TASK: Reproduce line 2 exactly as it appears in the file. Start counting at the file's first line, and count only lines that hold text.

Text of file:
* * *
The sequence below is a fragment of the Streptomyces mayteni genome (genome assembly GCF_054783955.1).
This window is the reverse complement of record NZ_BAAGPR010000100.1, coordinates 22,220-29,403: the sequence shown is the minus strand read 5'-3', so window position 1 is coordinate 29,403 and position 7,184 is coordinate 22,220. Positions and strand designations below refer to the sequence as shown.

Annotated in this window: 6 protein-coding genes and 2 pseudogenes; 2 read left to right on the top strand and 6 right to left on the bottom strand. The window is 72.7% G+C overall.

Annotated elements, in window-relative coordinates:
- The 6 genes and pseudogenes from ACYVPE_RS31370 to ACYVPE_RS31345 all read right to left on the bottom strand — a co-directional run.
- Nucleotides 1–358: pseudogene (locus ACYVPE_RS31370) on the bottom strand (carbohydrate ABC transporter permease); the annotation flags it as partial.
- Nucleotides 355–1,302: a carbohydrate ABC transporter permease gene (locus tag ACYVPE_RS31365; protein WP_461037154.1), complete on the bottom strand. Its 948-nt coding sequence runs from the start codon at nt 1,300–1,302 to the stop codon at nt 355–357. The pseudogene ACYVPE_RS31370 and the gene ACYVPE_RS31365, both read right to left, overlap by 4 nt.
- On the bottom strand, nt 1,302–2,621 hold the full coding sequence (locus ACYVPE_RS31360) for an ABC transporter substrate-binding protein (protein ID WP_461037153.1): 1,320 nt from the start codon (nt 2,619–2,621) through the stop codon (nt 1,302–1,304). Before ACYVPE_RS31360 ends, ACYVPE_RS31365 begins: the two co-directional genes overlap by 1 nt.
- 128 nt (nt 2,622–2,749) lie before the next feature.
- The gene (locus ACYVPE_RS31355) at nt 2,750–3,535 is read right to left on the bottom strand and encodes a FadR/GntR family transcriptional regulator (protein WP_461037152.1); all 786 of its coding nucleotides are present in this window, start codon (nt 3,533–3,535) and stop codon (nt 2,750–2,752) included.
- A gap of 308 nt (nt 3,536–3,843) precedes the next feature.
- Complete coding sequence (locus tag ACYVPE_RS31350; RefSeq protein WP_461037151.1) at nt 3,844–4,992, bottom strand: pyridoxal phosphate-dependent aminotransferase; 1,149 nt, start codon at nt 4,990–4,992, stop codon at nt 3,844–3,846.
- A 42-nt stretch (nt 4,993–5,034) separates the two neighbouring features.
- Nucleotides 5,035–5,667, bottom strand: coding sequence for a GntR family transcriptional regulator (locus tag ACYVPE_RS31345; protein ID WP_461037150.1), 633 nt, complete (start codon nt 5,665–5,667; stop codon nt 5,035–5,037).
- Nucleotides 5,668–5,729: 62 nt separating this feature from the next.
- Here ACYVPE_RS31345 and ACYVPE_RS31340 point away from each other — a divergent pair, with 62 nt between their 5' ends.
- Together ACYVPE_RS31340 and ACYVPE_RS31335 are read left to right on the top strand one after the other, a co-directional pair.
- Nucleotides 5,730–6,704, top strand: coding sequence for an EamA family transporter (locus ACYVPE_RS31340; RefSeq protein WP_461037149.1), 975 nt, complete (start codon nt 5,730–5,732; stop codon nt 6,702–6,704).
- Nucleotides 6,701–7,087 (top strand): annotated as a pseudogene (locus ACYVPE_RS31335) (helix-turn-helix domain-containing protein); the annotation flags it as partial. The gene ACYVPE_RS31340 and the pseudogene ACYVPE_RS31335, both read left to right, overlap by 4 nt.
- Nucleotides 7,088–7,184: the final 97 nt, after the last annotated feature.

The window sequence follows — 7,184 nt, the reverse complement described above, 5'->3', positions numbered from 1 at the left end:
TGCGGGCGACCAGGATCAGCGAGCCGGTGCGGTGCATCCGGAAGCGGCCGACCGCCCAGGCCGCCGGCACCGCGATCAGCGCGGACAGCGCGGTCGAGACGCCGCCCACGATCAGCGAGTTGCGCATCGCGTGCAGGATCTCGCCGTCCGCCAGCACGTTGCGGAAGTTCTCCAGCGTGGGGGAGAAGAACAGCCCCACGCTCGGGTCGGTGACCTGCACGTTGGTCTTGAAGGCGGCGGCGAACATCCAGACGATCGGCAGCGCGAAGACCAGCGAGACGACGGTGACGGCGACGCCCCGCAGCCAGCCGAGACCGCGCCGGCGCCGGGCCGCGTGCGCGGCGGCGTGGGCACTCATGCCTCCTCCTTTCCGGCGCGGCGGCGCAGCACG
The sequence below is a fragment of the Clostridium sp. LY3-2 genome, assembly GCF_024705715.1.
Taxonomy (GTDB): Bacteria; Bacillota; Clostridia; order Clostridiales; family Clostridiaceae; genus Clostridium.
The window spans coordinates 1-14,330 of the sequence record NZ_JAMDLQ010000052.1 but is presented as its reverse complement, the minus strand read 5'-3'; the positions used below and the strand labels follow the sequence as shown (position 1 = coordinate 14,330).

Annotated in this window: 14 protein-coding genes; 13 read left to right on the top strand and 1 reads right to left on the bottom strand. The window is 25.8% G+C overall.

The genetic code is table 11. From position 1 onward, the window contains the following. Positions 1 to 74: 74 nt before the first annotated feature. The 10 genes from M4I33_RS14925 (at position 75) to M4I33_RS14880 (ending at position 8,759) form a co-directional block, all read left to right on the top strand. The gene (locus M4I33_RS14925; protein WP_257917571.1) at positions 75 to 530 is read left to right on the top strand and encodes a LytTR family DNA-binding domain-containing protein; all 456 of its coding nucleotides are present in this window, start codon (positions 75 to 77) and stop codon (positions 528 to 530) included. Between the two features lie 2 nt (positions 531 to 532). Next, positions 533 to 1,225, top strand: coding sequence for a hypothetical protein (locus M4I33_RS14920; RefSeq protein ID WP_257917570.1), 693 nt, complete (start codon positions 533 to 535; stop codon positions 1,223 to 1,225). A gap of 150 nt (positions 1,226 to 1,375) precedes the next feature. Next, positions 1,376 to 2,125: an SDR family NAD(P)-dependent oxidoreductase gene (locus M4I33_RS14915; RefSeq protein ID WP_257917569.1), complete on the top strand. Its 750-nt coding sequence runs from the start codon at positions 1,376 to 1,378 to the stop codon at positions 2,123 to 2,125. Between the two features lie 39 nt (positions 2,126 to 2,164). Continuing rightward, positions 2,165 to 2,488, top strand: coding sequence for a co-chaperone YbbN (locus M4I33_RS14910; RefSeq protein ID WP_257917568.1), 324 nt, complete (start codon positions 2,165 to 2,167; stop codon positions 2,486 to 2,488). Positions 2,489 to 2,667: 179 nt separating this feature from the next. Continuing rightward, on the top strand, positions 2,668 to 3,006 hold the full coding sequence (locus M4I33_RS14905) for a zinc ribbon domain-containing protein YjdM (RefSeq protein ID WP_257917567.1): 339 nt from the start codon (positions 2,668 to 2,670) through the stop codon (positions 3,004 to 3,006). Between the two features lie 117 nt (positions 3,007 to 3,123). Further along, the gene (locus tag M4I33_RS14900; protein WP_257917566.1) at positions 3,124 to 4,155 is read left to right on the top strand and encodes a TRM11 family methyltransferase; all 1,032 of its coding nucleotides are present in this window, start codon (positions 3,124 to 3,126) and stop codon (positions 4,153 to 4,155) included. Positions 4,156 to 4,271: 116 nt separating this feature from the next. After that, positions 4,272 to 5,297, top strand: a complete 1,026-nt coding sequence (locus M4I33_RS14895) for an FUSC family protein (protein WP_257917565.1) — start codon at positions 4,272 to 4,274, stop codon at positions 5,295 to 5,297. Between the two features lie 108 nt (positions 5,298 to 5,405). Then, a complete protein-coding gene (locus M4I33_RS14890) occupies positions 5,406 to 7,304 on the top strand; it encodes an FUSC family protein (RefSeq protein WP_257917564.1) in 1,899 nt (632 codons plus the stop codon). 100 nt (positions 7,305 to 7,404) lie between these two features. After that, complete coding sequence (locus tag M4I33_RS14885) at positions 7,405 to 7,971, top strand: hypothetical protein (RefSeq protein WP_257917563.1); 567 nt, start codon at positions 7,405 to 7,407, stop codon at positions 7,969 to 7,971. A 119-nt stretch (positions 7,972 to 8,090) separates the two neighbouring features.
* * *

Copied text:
This window is the reverse complement of record NZ_BAAGPR010000100.1, coordinates 22,220-29,403: the sequence shown is the minus strand read 5'-3', so window position 1 is coordinate 29,403 and position 7,184 is coordinate 22,220. Positions and strand designations below refer to the sequence as shown.